Difference between revisions of "The Major Functions of Dao"

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Revision as of 10:20, 20 September 2009

The Principal Functions of Dao

Though Dao is Emptiness ( 虛 Xu ) and Non-Being ( 無 Wu ), it is the origin of the world and is the generator of all movement and evolution in the universe.

The Creative Function of the Great Dao

The Laozi says: the Dao, though nameless, is the origin of Heaven and Earth; it also has a name, and is the mother of all beings. ("Non-Being is the Origin of Heaven and Earth; Being ( 有 You ) is the mother of the myriad things." ( Trans. Based on Wang Keping: The Classic of the Dao: A New Investigation, Beijing, 1998: p.220 )) It also says that these two (the nameless and the named) are actually the same thing, but when manifested have different names. Together, they can be called the 'Mysterious' ( 玄 Xuan ), which is mystery upon mystery, and the gate to all changes. ("These two have the same source but different names, They both may be called mysterious and profound. The mysterious mystery Is the doorway to all subtleties" ( Trans. Based on Wang Keping 1998: 220 )). The Sublime Book of the Supreme Venerable Sovereign's Teachings on Eternal Purity and Tranquility ( 太上老君說常清靜妙經 Taishang Laojun Shuochang Qingjng Miaojing ) thus says that the Great Dao is formless, and gives birth to Heaven and Earth.

The Dao does not interfere ( 無為 Wuwei ), but is not inactive ( 無不為 Wu Buwei )

The creative function of Dao does not express itself by sending down specific orders. It does not interfere, but lets each being follow its won nature and spontaneously grow and develop, from Non-Being to Being and from Being to Non-Being. This is called 'Non-Interference' ( 無為 Wuwei ). All beings have an end, and their functions may only express themselves through action. But for this reason, their functions are always limited, and cannot be maintained indefinitely. Laozi said that the great wind cannot blow over the whole sky, and the rain cannot fall the whole night. The actions of Heaven and Earth cannot be maintained forever, much less those of people. The Great Dao is different: it lets the myriad beings to be born and develop, while remaining in a state of Non-Interference - it can never be exhausted. For this reason, Laozi said: Dao does not interfere, but is not inactive. The Great Dao gives birth to all, but never takes possession of them; it accomplishes everything, but claims no credit for itself. Those who study and practise Dao should also follow the Great Dao, and seek after Purity and Tranquility ( 清靜 Qingjing ), and Non-Interference.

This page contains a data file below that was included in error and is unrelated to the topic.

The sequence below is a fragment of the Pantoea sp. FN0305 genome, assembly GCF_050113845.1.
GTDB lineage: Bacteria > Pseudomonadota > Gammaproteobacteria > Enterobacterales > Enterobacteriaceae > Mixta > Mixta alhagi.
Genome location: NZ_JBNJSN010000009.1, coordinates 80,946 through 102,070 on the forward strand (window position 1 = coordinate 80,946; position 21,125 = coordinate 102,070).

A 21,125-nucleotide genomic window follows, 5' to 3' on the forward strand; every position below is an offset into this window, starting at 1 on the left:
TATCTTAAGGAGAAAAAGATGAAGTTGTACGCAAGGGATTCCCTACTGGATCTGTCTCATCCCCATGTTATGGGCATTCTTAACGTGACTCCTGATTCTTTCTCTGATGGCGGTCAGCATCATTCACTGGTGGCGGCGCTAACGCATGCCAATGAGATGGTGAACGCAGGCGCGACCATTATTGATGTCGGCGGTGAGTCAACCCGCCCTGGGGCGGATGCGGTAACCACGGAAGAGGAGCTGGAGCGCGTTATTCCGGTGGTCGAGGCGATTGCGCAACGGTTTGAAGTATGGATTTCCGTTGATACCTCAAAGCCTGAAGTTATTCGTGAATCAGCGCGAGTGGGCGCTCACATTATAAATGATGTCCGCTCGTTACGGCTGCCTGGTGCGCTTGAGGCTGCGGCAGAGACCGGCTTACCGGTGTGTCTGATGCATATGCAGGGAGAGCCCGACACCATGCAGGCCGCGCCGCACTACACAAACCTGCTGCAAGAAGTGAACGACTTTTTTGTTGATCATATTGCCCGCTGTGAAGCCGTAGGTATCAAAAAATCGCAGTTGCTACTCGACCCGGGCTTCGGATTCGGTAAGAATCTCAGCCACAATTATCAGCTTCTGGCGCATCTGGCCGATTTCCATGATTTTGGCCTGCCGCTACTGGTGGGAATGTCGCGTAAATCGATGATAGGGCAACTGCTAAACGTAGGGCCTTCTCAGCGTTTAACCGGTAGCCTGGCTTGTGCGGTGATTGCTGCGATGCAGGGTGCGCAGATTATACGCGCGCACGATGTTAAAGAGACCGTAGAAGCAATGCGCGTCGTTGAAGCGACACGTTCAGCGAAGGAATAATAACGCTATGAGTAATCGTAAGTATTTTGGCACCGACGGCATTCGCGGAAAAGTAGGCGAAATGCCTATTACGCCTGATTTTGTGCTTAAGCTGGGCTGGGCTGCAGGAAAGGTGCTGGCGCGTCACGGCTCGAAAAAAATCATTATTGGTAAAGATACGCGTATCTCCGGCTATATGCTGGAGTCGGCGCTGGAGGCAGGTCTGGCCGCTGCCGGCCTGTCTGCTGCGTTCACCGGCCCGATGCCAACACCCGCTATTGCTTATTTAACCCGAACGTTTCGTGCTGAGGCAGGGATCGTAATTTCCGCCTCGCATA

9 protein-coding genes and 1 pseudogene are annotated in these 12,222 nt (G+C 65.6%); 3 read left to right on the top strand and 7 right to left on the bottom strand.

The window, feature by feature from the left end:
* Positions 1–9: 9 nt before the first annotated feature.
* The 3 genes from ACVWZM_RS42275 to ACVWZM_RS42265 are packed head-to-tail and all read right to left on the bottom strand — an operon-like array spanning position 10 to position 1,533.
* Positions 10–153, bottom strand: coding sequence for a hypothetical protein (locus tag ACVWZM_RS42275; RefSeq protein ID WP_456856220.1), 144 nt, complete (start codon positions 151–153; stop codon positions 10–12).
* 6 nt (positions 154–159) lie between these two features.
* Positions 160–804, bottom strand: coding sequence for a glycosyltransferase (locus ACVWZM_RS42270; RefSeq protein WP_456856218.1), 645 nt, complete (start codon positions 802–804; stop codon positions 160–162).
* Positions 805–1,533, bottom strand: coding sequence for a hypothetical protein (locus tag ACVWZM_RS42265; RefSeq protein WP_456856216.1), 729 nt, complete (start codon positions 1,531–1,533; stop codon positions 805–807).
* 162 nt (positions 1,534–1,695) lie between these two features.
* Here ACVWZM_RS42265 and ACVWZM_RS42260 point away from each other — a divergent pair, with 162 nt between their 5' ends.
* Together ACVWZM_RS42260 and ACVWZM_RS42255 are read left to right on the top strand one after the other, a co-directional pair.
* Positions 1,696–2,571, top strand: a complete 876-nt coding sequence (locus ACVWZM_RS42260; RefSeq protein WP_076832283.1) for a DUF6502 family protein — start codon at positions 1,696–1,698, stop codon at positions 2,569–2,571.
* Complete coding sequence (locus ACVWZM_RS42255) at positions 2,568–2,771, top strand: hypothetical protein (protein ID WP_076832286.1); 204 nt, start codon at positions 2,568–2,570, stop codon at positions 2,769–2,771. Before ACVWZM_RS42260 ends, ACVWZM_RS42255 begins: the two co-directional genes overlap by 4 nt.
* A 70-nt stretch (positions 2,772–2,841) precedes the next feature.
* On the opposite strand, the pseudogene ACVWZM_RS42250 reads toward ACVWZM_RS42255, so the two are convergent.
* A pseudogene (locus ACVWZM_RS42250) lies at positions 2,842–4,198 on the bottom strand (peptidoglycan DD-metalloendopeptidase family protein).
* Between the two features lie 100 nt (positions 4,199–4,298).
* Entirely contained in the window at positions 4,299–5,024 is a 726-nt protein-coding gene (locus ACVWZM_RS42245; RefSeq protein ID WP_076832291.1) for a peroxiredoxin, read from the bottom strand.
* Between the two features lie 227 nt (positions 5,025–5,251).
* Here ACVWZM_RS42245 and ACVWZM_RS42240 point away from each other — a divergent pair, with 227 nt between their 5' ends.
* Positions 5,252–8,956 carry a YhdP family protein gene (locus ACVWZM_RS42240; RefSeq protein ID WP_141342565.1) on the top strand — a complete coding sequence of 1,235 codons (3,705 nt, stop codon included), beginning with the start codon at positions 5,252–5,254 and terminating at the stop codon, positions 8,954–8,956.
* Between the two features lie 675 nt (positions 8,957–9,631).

The law of motion of Dao is movement toward the opposite

Laozi's conception of Dao is rich in dialectical thinking. He considered that Dao is in a process of constant cyclical motion, always following the law of return to the opposite. Concepts such as Being and Non-Being, high and low, long and short, before and after are all relative and mutually generating. Fortune and misfortune depend on each other, each always turning into its opposite. Who can master the turning point of these transformations? Why is Dao never in a normal state? Normality will become abnormality, the good shall turn to evil. These deep thoughts were not only inherited by successive generations of later Daoists, but also had a deep influence on the entire body of Chinese philosophy. On the foundation of Laozi's thought, later Daoist scholars developed concepts such as 'the Dao of Heaven is Return from the Ultimate' ( 極而反,天之道也 Ji Er fan, Tian Zhi Dao ye ), which has become a famous maxim regarding the Chinese approach to reality. Related to this, Daoism considers that softness can defeat hardness. Laozi said that softness is an expression of Dao. For example, water is the softest thing under Heaven, but when it attacks hard objects, none can resist it in the end. Therefore the softest thing in the world can circulate freely amidst the hardest things. Self-effacement and softness are the basic principles of Daoist methodology and approach to people and things; they also count among Daoism's unique characteristics.